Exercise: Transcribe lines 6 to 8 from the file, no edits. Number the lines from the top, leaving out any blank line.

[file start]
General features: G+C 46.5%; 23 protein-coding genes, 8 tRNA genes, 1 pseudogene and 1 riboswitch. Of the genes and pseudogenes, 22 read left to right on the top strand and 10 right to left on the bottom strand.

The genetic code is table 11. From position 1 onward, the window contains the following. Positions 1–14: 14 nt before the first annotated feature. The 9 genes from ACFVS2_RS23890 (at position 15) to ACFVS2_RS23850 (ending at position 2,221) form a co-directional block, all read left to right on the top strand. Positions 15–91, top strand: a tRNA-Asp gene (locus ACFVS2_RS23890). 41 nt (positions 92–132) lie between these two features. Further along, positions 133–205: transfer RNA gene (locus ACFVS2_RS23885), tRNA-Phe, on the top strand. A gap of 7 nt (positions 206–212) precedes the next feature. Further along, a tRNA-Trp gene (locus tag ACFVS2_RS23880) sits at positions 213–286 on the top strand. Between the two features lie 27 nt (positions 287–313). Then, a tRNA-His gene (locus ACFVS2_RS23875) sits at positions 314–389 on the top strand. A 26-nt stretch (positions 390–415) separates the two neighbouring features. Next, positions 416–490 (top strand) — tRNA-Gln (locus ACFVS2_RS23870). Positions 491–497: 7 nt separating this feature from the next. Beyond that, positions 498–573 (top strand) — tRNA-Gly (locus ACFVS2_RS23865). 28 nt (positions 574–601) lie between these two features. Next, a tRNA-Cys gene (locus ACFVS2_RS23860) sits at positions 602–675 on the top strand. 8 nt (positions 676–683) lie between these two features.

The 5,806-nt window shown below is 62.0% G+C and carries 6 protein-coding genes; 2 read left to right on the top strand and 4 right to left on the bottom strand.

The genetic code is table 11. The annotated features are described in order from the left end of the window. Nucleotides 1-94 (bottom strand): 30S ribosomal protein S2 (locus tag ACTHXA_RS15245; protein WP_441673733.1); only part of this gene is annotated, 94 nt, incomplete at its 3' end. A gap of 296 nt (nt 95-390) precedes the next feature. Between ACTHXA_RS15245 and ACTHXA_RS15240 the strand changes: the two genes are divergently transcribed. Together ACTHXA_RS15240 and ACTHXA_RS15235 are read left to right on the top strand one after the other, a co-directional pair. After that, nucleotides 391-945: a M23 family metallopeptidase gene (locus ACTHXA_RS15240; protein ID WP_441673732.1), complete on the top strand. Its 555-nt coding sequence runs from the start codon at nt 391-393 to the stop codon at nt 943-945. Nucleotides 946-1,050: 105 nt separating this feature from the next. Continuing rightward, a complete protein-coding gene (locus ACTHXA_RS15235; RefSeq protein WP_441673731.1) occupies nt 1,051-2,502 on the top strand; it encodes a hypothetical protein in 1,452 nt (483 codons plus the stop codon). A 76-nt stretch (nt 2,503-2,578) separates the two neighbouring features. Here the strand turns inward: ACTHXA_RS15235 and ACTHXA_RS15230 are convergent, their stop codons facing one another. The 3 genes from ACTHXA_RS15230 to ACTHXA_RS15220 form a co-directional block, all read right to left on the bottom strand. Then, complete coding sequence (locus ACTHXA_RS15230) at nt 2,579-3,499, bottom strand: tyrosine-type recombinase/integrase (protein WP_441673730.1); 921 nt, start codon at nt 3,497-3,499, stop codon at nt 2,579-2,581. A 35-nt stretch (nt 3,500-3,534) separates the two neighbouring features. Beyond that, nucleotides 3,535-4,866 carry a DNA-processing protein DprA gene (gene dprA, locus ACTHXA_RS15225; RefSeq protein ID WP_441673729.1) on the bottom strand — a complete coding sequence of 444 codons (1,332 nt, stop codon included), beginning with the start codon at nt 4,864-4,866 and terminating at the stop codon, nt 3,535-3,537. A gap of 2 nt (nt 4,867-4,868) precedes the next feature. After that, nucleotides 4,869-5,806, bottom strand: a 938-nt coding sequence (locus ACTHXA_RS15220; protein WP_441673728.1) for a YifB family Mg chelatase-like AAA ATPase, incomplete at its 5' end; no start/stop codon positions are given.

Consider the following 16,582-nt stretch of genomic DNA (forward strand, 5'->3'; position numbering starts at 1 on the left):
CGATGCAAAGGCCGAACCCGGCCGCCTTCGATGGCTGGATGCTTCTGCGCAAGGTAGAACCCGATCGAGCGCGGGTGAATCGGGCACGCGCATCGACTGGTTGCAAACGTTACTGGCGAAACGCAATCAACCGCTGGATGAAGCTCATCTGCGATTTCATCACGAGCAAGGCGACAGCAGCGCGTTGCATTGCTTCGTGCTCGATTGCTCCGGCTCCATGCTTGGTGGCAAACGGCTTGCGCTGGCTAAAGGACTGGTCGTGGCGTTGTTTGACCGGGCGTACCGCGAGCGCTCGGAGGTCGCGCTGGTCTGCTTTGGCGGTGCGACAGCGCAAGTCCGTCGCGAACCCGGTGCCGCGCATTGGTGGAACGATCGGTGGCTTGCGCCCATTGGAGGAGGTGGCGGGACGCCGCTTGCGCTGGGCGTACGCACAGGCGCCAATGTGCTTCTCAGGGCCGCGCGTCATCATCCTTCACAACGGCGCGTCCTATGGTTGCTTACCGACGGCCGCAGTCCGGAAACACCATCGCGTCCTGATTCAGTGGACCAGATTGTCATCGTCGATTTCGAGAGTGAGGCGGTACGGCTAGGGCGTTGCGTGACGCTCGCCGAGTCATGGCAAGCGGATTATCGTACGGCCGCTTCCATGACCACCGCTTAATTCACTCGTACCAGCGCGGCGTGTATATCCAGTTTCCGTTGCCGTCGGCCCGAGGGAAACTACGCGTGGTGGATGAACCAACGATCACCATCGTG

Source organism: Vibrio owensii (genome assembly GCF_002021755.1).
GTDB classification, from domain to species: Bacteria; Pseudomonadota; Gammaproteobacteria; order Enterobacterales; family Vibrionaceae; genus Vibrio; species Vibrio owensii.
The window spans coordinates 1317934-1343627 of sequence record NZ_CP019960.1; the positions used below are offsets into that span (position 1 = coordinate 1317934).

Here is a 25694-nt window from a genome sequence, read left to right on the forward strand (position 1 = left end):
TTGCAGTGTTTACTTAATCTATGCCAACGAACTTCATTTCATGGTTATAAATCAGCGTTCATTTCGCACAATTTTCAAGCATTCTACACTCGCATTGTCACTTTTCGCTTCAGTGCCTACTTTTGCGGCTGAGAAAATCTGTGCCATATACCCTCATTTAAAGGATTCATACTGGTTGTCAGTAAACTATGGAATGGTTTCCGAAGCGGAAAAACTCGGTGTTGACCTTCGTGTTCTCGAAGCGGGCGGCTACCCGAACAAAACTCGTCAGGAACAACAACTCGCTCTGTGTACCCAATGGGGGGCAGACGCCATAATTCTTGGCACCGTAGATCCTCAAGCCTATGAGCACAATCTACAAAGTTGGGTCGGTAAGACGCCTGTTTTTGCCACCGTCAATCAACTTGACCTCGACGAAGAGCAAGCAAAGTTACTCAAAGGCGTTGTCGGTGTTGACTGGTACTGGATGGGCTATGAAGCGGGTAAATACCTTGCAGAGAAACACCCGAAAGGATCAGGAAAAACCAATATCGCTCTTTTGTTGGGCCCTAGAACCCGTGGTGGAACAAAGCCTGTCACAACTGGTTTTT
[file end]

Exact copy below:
CGATGCAAAGGCCGAACCCGGCCGCCTTCGATGGCTGGATGCTTCTGCGCAAGGTAGAACCCGATCGAGCGCGGGTGAATCGGGCACGCGCATCGACTGGTTGCAAACGTTACTGGCGAAACGCAATCAACCGCTGGATGAAGCTCATCTGCGATTTCATCACGAGCAAGGCGACAGCAGCGCGTTGCATTGCTTCGTGCTCGATTGCTCCGGCTCCATGCTTGGTGGCAAACGGCTTGCGCTGGCTAAAGGACTGGTCGTGGCGTTGTTTGACCGGGCGTACCGCGAGCGCTCGGAGGTCGCGCTGGTCTGCTTTGGCGGTGCGACAGCGCAAGTCCGTCGCGAACCCGGTGCCGCGCATTGGTGGAACGATCGGTGGCTTGCGCCCATTGGAGGAGGTGGCGGGACGCCGCTTGCGCTGGGCGTACGCACAGGCGCCAATGTGCTTCTCAGGGCCGCGCGTCATCATCCTTCACAACGGCGCGTCCTATGGTTGCTTACCGACGGCCGCAGTCCGGAAACACCATCGCGTCCTGATTCAGTGGACCAGATTGTCATCGTCGATTTCGAGAGTGAGGCGGTACGGCTAGGGCGTTGCGTGACGCTCGCCGAGTCATGGCAAGCGGATTATCGTACGGCCGCTTCCATGACCACCGCTTAATTCACTCGTACCAGCGCGGCGTGTATATCCAGTTTCCGTTGCCGTCGGCCCGAGGGAAACTACGCGTGGTGGATGAACCAACGATCACCATCGTG

Source organism: Vibrio owensii (genome assembly GCF_002021755.1).
GTDB classification, from domain to species: Bacteria; Pseudomonadota; Gammaproteobacteria; order Enterobacterales; family Vibrionaceae; genus Vibrio; species Vibrio owensii.